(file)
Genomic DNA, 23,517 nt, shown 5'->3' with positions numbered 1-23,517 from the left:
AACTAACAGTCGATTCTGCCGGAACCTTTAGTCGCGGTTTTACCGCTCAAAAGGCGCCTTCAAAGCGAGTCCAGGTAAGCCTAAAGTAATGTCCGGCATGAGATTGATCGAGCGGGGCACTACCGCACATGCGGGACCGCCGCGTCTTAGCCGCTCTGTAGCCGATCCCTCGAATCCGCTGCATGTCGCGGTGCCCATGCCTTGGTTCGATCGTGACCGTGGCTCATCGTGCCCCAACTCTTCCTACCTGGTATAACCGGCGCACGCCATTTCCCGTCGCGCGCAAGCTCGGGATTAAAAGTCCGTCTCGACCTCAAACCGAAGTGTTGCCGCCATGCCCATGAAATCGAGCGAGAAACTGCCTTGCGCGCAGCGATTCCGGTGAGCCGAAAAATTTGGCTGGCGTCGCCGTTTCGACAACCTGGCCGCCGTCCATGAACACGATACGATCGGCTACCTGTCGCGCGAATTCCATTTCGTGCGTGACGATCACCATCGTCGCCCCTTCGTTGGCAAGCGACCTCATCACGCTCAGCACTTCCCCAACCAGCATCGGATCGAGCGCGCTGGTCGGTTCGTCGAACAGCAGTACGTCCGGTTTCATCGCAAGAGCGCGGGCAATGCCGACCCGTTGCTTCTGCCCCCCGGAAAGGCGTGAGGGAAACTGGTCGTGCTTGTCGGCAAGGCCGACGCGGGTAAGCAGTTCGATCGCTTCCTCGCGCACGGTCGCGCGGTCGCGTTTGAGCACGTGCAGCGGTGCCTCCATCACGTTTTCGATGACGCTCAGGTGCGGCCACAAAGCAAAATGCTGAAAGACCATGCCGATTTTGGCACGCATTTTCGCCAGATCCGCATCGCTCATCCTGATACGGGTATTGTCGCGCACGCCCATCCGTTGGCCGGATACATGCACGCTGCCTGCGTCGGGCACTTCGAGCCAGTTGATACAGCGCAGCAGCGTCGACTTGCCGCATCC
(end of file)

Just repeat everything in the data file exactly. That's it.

Genomic DNA, 23,517 nt, shown 5'->3' with positions numbered 1-23,517 from the left:
AACTAACAGTCGATTCTGCCGGAACCTTTAGTCGCGGTTTTACCGCTCAAAAGGCGCCTTCAAAGCGAGTCCAGGTAAGCCTAAAGTAATGTCCGGCATGAGATTGATCGAGCGGGGCACTACCGCACATGCGGGACCGCCGCGTCTTAGCCGCTCTGTAGCCGATCCCTCGAATCCGCTGCATGTCGCGGTGCCCATGCCTTGGTTCGATCGTGACCGTGGCTCATCGTGCCCCAACTCTTCCTACCTGGTATAACCGGCGCACGCCATTTCCCGTCGCGCGCAAGCTCGGGATTAAAAGTCCGTCTCGACCTCAAACCGAAGTGTTGCCGCCATGCCCATGAAATCGAGCGAGAAACTGCCTTGCGCGCAGCGATTCCGGTGAGCCGAAAAATTTGGCTGGCGTCGCCGTTTCGACAACCTGGCCGCCGTCCATGAACACGATACGATCGGCTACCTGTCGCGCGAATTCCATTTCGTGCGTGACGATCACCATCGTCGCCCCTTCGTTGGCAAGCGACCTCATCACGCTCAGCACTTCCCCAACCAGCATCGGATCGAGCGCGCTGGTCGGTTCGTCGAACAGCAGTACGTCCGGTTTCATCGCAAGAGCGCGGGCAATGCCGACCCGTTGCTTCTGCCCCCCGGAAAGGCGTGAGGGAAACTGGTCGTGCTTGTCGGCAAGGCCGACGCGGGTAAGCAGTTCGATCGCTTCCTCGCGCACGGTCGCGCGGTCGCGTTTGAGCACGTGCAGCGGTGCCTCCATCACGTTTTCGATGACGCTCAGGTGCGGCCACAAAGCAAAATGCTGAAAGACCATGCCGATTTTGGCACGCATTTTCGCCAGATCCGCATCGCTCATCCTGATACGGGTATTGTCGCGCACGCCCATCCGTTGGCCGGATACATGCACGCTGCCTGCGTCGGGCACTTCGAGCCAGTTGATACAGCGCAGCAGCGTCGACTTGCCGCATCC